Whether you already have an antimicrobial stewardship program (AMS) in place or are looking to start one, conducting a gap analysis will provide critical information to help you determine your next steps. The Centers for Disease Control and Prevention (CDC) provide checklists that simplify the antimicrobial stewardship gap analysis process no matter where you are in the development of your program.1
If you’re early in the process, it’s easy to be overwhelmed. The CDC recommends that hospitals introduce new antimicrobial stewardship policies sequentially, with time to educate staff and see measurable results before implementing subsequent changes. Of the items listed below, the CDC or the Infectious Disease Society of America (IDSA) consider the bolded, first-level items essential to the success of an AMS program. The second level items should be considered “menu options” from which each facility will choose those likely to have the greatest impact or to produce early successes that will give the AMS program momentum. 2,3
Look first to ensure leadership support.
Executive backing of the antimicrobial stewardship program can be exhibited in two ways, and both are important. Generally, a written statement by leadership states that the hospital supports efforts to improve antibiotic use and encourages staff to participate in antimicrobial stewardship efforts. The rubber meets the road in the second critical step: the executive team provides funding for antimicrobial stewardship efforts that go toward salaries for the physician and pharmacist program leaders, education and IT support. If you have stated support and no budget, your antimicrobial stewardship gap analysis has revealed your first priority.
Determine if you have both a physician leader and a pharmacist leader.
The CDC recommends a physician leader to accept accountability for program outcomes and to communicate with medical staff, particularly other senior physicians. The pharmacist brings critical drug expertise to the antimicrobial stewardship program.
Find evidence or secure broad support for the AMS program.
Does your AMS team include or have the support of infection prevention, epidemiology, quality improvement, microbiology, IT, nursing and other clinicians? A broad-based team will be better able to identify the aspects of antibiotic use that most need improvement in your facility. If you have two or three, identify which areas you want to involve next.
Identify actions that support optimal antibiotic use.
Many policies may support your goal. How many have you implemented? A few of the possible policies include:
- Documenting dose, duration and indication for all antimicrobial prescriptions
- Providing treatment recommendations for antibiotic selection based on local conditions or your facility’s antibiogram
- Implementing an antibiotic timeout after 48 hours
- Requiring pre-authorization of specific antibiotics
- Initiating prospective audit of antibiotic prescriptions by a pharmacist and providing prompt feedback to providers
- Automatically changing antibiotic therapy from IV to oral under specific circumstances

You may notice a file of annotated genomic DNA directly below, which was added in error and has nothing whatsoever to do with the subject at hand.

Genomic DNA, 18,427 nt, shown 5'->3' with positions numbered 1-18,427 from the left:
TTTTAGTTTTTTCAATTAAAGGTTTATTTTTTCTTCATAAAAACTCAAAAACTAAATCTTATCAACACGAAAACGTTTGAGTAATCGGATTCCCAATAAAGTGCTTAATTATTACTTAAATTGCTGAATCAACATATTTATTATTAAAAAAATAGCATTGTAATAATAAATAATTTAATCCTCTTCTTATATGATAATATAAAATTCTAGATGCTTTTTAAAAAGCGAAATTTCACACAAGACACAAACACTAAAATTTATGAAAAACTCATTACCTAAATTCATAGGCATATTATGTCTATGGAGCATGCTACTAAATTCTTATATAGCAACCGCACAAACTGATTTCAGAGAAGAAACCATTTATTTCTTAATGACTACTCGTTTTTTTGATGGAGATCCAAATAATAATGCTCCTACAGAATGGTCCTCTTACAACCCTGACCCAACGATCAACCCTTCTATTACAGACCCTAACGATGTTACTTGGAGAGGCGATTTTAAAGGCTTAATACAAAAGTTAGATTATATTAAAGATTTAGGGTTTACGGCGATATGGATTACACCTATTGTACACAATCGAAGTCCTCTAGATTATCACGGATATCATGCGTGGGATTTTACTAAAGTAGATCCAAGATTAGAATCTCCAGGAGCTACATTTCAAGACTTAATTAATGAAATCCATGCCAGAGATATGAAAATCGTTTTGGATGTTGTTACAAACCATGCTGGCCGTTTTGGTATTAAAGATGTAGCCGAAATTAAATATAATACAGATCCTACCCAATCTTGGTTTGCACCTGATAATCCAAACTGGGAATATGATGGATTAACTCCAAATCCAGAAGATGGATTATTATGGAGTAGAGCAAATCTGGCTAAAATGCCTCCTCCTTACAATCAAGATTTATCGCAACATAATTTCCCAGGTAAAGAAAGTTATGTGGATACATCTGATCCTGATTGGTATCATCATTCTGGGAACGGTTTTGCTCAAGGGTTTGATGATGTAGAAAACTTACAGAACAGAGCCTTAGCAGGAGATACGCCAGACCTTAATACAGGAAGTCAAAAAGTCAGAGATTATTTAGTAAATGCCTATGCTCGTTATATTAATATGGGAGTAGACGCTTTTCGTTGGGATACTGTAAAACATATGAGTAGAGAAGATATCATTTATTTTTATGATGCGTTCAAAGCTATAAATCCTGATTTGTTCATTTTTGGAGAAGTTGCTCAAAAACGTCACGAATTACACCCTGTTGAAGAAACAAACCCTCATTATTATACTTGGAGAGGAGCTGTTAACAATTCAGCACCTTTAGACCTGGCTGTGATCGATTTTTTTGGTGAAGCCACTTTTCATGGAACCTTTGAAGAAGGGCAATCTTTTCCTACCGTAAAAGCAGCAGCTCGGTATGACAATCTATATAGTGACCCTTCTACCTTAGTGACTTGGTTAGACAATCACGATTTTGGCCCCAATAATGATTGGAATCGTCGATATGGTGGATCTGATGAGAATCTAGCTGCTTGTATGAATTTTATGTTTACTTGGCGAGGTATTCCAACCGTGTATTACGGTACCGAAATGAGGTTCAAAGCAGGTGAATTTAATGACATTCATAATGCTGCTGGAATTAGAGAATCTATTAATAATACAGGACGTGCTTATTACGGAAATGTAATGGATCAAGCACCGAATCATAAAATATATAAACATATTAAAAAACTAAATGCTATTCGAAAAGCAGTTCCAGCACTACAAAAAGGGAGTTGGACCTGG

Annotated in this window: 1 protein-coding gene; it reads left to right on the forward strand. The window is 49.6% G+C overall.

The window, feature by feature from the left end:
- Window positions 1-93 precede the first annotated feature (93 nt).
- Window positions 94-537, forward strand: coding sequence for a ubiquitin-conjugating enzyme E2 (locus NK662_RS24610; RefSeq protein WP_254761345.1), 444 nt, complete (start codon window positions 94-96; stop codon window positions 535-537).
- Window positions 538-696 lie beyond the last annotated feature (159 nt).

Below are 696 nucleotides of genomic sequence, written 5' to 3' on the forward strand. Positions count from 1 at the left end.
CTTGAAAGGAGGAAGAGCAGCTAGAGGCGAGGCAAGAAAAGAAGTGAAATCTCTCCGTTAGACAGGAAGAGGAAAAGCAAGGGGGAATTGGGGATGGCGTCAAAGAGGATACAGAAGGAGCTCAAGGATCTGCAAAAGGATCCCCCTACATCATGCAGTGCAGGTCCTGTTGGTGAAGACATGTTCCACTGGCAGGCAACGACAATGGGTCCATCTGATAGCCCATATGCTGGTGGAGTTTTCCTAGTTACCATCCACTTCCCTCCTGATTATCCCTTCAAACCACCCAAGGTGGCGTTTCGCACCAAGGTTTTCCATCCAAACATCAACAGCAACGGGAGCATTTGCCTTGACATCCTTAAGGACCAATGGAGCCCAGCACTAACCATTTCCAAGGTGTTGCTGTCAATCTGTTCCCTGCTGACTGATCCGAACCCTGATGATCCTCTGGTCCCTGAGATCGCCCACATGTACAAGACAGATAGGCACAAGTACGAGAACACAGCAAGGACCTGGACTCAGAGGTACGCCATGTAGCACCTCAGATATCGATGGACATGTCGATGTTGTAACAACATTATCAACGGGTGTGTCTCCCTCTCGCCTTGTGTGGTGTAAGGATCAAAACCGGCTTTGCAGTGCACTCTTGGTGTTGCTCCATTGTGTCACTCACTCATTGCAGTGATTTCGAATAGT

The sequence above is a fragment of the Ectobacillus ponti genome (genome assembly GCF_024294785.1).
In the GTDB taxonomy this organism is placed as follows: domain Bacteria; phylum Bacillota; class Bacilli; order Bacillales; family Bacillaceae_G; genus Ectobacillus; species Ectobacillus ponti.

- Automating alerts to clinicians for duplicative prescriptions
Measure and monitor antibiotic prescribing, use and resistance.
Often programs start out by capturing defined daily dose (DDD) per 1,000 patient days, days of therapy (DOT), antimicrobial pharmacy costs and DRG based length of stay. Over time, you may measure adherence to the policies implemented, acceptance rates for interventions, resistance rates and antibiotic use.
Report back to stakeholders.
Reports provide feedback to all parties on which policies have been embraced by the organization and where improvements are needed. At a minimum, reporting enables the hospital to track performance over time, promote adoption of best practices, and direct interventions for greatest impact. High performing ASPs typically share data with prescribers including the hospital’s antibiogram, prescribing patterns for all providers and most common interventions.
Do you have enough hours budgeted to provide ongoing training to clinicians and staff that covers the basics of antimicrobial stewardship as well as specific policies and their rationale, such as IV to PO conversion, renal dose adjustments, use of narrowest effective antimicrobial and streamlined principles? An effective program will maintain awareness of the importance of your ASP and its progress to date through training programs and ongoing communication.
Your antimicrobial stewardship gap analysis will always uncover areas for improvement.
Clinical OneSource Services Antimicrobial Stewardship Gap Analysis
The Clinical OneSource Services team partners with healthcare organizations to implement change management programs that substantially improve the impact of clinical programs. Our offering includes an antimicrobial stewardship (AMS) gap analysis/clinical assessment. Following recognized clinical best practices and guidelines, our expert clinicians will assess your current AMS program to identify gaps and opportunities for improvement. An AMS Performance Score™ provides a benchmark against nationally recognized best practices and peer organizations. Take our brief survey to understand the gaps in your stewardship initiatives.
For more information on the AMS gap analysis/clinical assessment offered by Clinical OneSource Services, call (800) 654-8395 ext. 1 (Sales & Marketing).
1 CDC. Checklist for Core Elements of Hospital Antibiotic Stewardship Programs. 2014.
2 CDC. CDC/IHI Antibiotic Stewardship Drivers and Change Package. Get Smart for Healthcare.
3 Dellit et al: Clinical Infectious Diseases 2007; 44:159–77.